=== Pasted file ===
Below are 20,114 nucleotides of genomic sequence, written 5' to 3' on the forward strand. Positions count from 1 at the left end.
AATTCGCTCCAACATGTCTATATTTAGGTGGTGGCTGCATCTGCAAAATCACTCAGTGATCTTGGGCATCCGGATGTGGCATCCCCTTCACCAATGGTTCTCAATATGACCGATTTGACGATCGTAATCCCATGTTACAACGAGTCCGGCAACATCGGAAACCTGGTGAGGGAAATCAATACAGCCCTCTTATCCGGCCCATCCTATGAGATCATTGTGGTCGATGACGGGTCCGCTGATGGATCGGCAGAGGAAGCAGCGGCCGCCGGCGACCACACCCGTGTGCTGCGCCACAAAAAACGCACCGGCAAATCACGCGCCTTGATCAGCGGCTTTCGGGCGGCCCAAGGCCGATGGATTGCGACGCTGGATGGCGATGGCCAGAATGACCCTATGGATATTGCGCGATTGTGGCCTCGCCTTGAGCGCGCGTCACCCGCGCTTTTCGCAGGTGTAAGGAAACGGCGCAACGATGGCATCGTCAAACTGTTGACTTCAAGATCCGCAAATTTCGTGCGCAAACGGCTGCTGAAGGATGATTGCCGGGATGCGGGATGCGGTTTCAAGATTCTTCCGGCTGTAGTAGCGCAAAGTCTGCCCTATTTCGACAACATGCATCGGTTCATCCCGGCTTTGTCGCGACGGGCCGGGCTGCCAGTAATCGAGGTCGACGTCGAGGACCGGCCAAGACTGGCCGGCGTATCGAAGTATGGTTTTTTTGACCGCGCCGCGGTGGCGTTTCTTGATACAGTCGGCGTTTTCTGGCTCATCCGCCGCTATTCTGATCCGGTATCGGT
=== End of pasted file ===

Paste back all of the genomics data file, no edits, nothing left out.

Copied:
Below are 20,114 nucleotides of genomic sequence, written 5' to 3' on the forward strand. Positions count from 1 at the left end.
AATTCGCTCCAACATGTCTATATTTAGGTGGTGGCTGCATCTGCAAAATCACTCAGTGATCTTGGGCATCCGGATGTGGCATCCCCTTCACCAATGGTTCTCAATATGACCGATTTGACGATCGTAATCCCATGTTACAACGAGTCCGGCAACATCGGAAACCTGGTGAGGGAAATCAATACAGCCCTCTTATCCGGCCCATCCTATGAGATCATTGTGGTCGATGACGGGTCCGCTGATGGATCGGCAGAGGAAGCAGCGGCCGCCGGCGACCACACCCGTGTGCTGCGCCACAAAAAACGCACCGGCAAATCACGCGCCTTGATCAGCGGCTTTCGGGCGGCCCAAGGCCGATGGATTGCGACGCTGGATGGCGATGGCCAGAATGACCCTATGGATATTGCGCGATTGTGGCCTCGCCTTGAGCGCGCGTCACCCGCGCTTTTCGCAGGTGTAAGGAAACGGCGCAACGATGGCATCGTCAAACTGTTGACTTCAAGATCCGCAAATTTCGTGCGCAAACGGCTGCTGAAGGATGATTGCCGGGATGCGGGATGCGGTTTCAAGATTCTTCCGGCTGTAGTAGCGCAAAGTCTGCCCTATTTCGACAACATGCATCGGTTCATCCCGGCTTTGTCGCGACGGGCCGGGCTGCCAGTAATCGAGGTCGACGTCGAGGACCGGCCAAGACTGGCCGGCGTATCGAAGTATGGTTTTTTTGACCGCGCCGCGGTGGCGTTTCTTGATACAGTCGGCGTTTTCTGGCTCATCCGCCGCTATTCTGATCCGGTATCGGT